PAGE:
June 2, 2008 | David F. Coppedge

Can Darwin Fit into Designer Genes?

Humans are tinkering with DNA in ways that appear to blur the boundaries between design and nature.

  1. PhysOrg reported that geneticists at the University of Nottingham have created capsules that can coax bacteria to transfer their genetic information.  The title is “Life, but not as we know it?”
  2. PNAS reported that scientists at UC Santa Barbara have “rationally engineered” an aminoacyl transfer-RNA synthetase by altering its “information transfer” abilities.  Though they mentioned “copious sequence and structural information” present in the natural enzyme, they believe evolution built the information: “This role for tRNA may persist as a relic of primordial cells in which the evolution of the genetic code was driven by RNA-catalyzed amino acid�RNA pairing.”
  3. Robert Deyes on Access Research Network commented on a paper in Nature Biotechnology where researchers coaxed a bacterium to play tic-tac-toe.
  4. Craig Venter was interviewed on Ted Talks claiming he is just 18 months away from genetically engineering bacteria to make gasoline from carbon dioxide.

In each of these cases, humans have tampered with genetic material for purposeful ends.  The question is, are the products “natural”?

Would an unbiased alien be able to discriminate between a genetically-engineered bacterium and a natural one?
    Intelligent design makes the claim that purposeful design is distinguishable from non-design using the ordinary methods of science.  On what basis can evolutionists claim that the above examples were produced by intelligent design, but the genetic code and genetic information themselves are non-designed products of non-intelligent processes acting on matter subject to natural laws?  Consider two possible responses.
    One common argument evolutionists make is that human intelligent design is something we are familiar with, but the kind of Designer ID proponents infer is necessarily supernatural, and therefore outside of science.  The appeal to intelligent design in the genetic code, therefore, is a religious explanation.  Religion and science cannot mix.  ID, therefore, must be excluded from all scientific explanations.  But, pray tell, what is the difference in method?  If our unbiased alien inferred from the evidence, having never seen a human engineer, that an intelligent agent of some sort had designed a bacterium to play tic-tac-toe, what changes when the alien applies the same reasoning to the DNA code?  Dembski’s explanatory filter (see diagram on Evolution News) does not ask the question, “Who is the designer?”  It only asks whether design can be discriminated from chance and natural law.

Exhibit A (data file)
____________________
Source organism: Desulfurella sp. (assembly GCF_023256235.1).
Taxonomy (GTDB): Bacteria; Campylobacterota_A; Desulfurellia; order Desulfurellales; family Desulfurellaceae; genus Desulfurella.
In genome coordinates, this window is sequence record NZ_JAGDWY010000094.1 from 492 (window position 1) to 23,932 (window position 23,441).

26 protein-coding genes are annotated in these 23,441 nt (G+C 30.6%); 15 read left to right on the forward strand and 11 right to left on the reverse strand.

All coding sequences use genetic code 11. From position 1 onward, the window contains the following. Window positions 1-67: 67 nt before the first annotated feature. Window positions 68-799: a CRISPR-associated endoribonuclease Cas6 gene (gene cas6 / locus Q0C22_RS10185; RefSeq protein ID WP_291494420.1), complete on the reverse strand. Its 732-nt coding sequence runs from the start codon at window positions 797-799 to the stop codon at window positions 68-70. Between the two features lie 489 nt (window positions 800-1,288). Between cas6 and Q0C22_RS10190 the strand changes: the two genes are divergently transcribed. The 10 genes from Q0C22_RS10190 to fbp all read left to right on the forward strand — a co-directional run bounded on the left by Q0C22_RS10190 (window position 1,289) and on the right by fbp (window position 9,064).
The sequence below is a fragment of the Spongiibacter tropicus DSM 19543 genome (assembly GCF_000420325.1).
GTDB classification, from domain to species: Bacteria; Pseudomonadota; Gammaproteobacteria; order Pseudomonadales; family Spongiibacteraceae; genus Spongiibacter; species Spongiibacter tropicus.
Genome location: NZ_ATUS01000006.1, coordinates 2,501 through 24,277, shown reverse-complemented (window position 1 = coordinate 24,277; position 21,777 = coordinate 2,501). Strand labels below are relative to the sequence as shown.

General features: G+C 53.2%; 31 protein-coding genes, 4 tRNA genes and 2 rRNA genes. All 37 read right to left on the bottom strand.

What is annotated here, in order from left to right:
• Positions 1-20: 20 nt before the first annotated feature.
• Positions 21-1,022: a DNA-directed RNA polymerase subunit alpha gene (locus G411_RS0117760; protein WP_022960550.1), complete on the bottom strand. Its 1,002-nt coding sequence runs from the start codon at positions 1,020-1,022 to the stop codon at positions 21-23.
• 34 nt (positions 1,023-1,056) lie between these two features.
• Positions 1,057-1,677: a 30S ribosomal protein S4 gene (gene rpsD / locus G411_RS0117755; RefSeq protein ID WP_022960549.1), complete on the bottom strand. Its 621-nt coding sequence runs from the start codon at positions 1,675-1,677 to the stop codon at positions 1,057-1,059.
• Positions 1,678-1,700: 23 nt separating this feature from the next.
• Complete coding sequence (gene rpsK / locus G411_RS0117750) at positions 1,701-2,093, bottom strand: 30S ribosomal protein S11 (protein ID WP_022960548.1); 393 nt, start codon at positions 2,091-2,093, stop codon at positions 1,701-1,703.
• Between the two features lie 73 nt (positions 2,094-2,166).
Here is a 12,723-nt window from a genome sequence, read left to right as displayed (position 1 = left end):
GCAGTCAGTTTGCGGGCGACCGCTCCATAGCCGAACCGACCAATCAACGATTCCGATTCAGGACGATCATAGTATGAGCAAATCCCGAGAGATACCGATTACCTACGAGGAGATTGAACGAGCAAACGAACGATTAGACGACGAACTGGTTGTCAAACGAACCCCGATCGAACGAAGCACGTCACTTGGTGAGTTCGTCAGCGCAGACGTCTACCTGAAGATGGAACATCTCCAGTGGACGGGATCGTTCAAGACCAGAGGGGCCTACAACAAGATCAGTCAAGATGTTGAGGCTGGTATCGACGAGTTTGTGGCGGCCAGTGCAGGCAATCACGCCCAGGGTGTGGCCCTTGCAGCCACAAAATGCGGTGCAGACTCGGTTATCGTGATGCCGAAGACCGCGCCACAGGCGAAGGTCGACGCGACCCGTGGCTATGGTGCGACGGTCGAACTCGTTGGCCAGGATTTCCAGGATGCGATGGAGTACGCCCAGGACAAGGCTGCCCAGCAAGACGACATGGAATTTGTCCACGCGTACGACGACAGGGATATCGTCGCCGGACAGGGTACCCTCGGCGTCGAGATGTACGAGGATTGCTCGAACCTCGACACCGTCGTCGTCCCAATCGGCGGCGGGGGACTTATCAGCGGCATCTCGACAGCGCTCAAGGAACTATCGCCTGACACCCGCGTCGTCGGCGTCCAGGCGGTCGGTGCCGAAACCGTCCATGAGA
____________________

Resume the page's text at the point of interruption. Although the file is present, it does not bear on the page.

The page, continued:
If the evolutionist agrees so far, but then persists in insisting that there is a difference between a human designer and a “supernatural” Designer (e.g., God), then explore the distinction between natural and supernatural.  Ask him if human reason is natural.  The evolutionist must believe the answer is yes.  In fact, he might explain that there is no difference in principle between what a human does altering bacteria for its purposes and what a parasite does altering a host for its purposes.  Some roundworms, for instance, alter the behavior of their insect hosts, making them climb onto the top of the leaves (which they would normally not do), where they can be spotted by birds, which are the next hosts in their life cycle.  That’s all humans are doing, he says; we alter bacteria for our purposes to make gasoline and improve our crops.  Humans are natural parasites on other organisms.
    But there are substantive differences between these cases.  The parasite cannot survive without its hosts.  Humans, on the other hand, did just fine for thousands of years before genetic engineering was invented.  What human being needs a bacterium to play tic-tac-toe?  Getting gasoline from bacteria would be nice, but we got our gas via drilling for a century, and we could get by without gas-powered transportation if need be.
    The comeback argument is actually much stronger.  If the evolutionist compares human engineering to parasite engineering and says there is no difference in principle, because humans and bacteria are products of evolution, the game is over.  He has just destroyed reason.  Human engineering is no longer intelligent design.  The words intelligent and design become meaningless.  All human activity is reduced to the deterministic or contingent activity of natural forces.  This includes reason.
    When the evolutionist uses reason, therefore, to argue against intelligent design, he refutes his own case.  Reason reduced to natural forces ceases to be reason.  Reason depends on concepts that go beyond nature into realms of rationality and the laws of logic.  Concepts are not physical.  They may revolve around physical things as their subjects, like how to design a computer.  Concepts may be communicated by physical things like voices and radios.  But the concepts themselves are independent of the physical mechanisms by which they are communicated.*  Reason reaches beyond nature for truths that are universal, timeless, necessary, and certain.  The evolutionist who appeals to reason, therefore, is a supernaturalist in spite of himself.  Think about it.

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